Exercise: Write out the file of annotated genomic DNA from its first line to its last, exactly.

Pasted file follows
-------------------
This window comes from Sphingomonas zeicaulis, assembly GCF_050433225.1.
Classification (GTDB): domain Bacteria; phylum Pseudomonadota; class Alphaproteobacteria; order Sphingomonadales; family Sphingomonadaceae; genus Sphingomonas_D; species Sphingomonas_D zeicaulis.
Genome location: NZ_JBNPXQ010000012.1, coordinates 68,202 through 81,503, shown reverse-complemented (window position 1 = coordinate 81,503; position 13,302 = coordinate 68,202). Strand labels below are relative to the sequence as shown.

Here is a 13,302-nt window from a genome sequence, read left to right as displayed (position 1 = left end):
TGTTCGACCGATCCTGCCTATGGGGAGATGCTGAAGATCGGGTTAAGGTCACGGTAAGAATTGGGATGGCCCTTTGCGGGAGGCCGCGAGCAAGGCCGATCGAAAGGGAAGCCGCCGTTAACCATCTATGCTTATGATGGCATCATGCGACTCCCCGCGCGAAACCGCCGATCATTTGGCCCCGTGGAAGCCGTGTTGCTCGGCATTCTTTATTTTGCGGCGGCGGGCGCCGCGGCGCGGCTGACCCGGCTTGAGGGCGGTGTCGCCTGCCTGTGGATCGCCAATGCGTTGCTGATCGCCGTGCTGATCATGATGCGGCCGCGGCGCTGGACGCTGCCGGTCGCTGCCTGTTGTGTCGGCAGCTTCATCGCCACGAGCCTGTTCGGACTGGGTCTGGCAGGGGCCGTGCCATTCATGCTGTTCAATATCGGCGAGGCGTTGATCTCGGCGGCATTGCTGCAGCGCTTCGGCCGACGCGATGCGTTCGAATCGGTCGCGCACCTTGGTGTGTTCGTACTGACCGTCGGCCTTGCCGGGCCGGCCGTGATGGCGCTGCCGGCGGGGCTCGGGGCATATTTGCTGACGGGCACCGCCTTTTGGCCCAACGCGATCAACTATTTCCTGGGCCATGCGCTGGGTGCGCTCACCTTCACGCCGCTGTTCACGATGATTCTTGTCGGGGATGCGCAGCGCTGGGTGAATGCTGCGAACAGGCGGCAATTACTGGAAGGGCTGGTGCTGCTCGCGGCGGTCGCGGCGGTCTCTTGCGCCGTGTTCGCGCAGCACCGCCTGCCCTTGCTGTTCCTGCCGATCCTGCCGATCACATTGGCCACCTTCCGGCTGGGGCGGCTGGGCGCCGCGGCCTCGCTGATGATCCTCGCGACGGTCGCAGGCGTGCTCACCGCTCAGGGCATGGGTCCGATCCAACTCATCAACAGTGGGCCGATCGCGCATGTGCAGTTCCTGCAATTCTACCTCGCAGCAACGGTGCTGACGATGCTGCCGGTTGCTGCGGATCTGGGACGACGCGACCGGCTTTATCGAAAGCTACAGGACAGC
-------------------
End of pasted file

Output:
This window comes from Sphingomonas zeicaulis, assembly GCF_050433225.1.
Classification (GTDB): domain Bacteria; phylum Pseudomonadota; class Alphaproteobacteria; order Sphingomonadales; family Sphingomonadaceae; genus Sphingomonas_D; species Sphingomonas_D zeicaulis.
Genome location: NZ_JBNPXQ010000012.1, coordinates 68,202 through 81,503, shown reverse-complemented (window position 1 = coordinate 81,503; position 13,302 = coordinate 68,202). Strand labels below are relative to the sequence as shown.

Here is a 13,302-nt window from a genome sequence, read left to right as displayed (position 1 = left end):
TGTTCGACCGATCCTGCCTATGGGGAGATGCTGAAGATCGGGTTAAGGTCACGGTAAGAATTGGGATGGCCCTTTGCGGGAGGCCGCGAGCAAGGCCGATCGAAAGGGAAGCCGCCGTTAACCATCTATGCTTATGATGGCATCATGCGACTCCCCGCGCGAAACCGCCGATCATTTGGCCCCGTGGAAGCCGTGTTGCTCGGCATTCTTTATTTTGCGGCGGCGGGCGCCGCGGCGCGGCTGACCCGGCTTGAGGGCGGTGTCGCCTGCCTGTGGATCGCCAATGCGTTGCTGATCGCCGTGCTGATCATGATGCGGCCGCGGCGCTGGACGCTGCCGGTCGCTGCCTGTTGTGTCGGCAGCTTCATCGCCACGAGCCTGTTCGGACTGGGTCTGGCAGGGGCCGTGCCATTCATGCTGTTCAATATCGGCGAGGCGTTGATCTCGGCGGCATTGCTGCAGCGCTTCGGCCGACGCGATGCGTTCGAATCGGTCGCGCACCTTGGTGTGTTCGTACTGACCGTCGGCCTTGCCGGGCCGGCCGTGATGGCGCTGCCGGCGGGGCTCGGGGCATATTTGCTGACGGGCACCGCCTTTTGGCCCAACGCGATCAACTATTTCCTGGGCCATGCGCTGGGTGCGCTCACCTTCACGCCGCTGTTCACGATGATTCTTGTCGGGGATGCGCAGCGCTGGGTGAATGCTGCGAACAGGCGGCAATTACTGGAAGGGCTGGTGCTGCTCGCGGCGGTCGCGGCGGTCTCTTGCGCCGTGTTCGCGCAGCACCGCCTGCCCTTGCTGTTCCTGCCGATCCTGCCGATCACATTGGCCACCTTCCGGCTGGGGCGGCTGGGCGCCGCGGCCTCGCTGATGATCCTCGCGACGGTCGCAGGCGTGCTCACCGCTCAGGGCATGGGTCCGATCCAACTCATCAACAGTGGGCCGATCGCGCATGTGCAGTTCCTGCAATTCTACCTCGCAGCAACGGTGCTGACGATGCTGCCGGTTGCTGCGGATCTGGGACGACGCGACCGGCTTTATCGAAAGCTACAGGACAGC